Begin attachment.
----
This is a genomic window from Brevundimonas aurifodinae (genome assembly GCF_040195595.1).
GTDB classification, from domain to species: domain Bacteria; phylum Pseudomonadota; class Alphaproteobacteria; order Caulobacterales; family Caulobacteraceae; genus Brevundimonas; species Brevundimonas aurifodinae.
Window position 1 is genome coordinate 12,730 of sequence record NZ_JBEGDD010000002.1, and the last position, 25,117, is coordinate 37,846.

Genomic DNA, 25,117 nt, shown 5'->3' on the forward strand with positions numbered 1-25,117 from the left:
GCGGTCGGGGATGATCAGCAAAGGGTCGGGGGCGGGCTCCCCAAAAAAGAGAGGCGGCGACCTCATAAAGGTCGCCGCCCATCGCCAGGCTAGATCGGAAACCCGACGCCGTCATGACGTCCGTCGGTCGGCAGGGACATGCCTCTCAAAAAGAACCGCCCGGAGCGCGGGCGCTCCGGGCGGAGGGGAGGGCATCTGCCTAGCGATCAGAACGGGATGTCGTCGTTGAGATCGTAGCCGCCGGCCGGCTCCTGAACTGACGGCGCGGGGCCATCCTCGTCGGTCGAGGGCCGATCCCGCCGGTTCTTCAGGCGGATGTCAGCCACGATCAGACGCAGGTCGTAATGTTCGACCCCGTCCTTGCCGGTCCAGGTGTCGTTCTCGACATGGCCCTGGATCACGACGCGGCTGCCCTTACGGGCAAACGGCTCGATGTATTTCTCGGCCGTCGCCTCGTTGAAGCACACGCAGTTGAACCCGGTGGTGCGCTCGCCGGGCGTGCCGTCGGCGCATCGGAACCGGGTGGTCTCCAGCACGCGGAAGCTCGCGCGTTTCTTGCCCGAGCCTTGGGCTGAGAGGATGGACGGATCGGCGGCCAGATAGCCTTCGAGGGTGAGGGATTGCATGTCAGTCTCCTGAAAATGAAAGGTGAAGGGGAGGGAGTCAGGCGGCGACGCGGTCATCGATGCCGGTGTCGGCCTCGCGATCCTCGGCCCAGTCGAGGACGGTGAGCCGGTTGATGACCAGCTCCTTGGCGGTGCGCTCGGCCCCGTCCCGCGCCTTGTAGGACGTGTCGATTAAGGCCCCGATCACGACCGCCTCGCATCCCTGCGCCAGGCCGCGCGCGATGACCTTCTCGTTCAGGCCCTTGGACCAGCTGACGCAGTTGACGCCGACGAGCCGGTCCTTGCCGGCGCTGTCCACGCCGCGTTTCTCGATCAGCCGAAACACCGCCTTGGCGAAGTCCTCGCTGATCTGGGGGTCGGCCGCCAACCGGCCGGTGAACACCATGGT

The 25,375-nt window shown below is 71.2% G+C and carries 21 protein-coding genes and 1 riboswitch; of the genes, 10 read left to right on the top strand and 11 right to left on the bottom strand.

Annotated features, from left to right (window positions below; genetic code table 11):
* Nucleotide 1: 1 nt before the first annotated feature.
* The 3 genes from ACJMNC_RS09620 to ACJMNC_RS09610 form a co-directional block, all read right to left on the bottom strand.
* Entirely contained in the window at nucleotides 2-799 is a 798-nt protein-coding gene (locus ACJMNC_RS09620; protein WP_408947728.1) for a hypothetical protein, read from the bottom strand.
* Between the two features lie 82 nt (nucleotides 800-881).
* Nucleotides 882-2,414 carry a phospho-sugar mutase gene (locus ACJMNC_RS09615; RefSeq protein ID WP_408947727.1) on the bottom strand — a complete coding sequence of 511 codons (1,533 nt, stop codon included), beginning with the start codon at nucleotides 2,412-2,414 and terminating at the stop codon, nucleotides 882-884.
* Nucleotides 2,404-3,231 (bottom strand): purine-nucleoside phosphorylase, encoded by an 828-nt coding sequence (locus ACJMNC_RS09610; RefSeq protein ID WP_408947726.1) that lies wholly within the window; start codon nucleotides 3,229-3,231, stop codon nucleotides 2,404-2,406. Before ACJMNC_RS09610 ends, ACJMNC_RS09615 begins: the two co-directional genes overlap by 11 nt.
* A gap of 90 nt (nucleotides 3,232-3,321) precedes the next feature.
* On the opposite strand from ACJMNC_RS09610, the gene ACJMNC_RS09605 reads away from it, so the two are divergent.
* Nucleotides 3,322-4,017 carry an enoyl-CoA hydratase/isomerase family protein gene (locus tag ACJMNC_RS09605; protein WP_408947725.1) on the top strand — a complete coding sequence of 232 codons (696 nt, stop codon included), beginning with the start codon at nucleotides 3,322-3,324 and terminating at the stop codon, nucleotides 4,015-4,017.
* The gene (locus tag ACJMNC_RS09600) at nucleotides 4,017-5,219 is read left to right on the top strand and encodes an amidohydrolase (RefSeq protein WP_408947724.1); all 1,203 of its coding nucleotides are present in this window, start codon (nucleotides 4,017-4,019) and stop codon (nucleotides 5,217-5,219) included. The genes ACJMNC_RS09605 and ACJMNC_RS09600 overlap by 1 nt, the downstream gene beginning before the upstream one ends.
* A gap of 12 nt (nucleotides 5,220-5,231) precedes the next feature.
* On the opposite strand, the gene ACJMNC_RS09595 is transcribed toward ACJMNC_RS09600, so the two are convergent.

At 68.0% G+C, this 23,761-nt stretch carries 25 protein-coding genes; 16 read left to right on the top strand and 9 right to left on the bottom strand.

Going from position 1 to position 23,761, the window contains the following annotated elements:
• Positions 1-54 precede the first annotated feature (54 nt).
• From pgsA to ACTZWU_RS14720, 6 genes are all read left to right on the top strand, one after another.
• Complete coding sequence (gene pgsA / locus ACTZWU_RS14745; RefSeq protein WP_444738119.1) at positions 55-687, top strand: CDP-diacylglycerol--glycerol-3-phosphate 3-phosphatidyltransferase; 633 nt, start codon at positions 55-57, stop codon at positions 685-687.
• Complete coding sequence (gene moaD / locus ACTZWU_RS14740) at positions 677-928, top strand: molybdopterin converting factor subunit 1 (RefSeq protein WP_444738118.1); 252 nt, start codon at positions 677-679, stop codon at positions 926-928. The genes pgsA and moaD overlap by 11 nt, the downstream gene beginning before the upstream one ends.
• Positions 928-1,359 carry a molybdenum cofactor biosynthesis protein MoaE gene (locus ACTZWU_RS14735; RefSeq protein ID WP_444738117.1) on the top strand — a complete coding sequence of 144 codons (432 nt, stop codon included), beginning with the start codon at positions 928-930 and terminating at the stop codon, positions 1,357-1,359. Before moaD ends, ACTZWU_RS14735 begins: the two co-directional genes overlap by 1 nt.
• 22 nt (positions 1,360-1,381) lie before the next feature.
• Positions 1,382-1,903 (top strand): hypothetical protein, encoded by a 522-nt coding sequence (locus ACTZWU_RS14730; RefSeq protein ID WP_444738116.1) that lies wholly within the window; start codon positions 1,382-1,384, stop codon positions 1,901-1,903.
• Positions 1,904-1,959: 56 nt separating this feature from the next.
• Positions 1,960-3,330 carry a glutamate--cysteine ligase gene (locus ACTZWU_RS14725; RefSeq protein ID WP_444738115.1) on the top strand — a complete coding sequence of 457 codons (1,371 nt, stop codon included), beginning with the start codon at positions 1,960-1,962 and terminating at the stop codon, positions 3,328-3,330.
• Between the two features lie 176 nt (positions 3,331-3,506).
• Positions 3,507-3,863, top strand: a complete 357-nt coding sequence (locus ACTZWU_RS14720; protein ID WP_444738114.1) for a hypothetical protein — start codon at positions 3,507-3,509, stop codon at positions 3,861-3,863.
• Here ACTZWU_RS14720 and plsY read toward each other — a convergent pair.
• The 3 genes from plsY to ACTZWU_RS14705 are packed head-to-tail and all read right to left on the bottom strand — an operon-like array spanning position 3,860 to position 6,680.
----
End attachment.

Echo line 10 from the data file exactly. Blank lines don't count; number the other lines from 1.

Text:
* Entirely contained in the window at nucleotides 2-799 is a 798-nt protein-coding gene (locus ACJMNC_RS09620; protein WP_408947728.1) for a hypothetical protein, read from the bottom strand.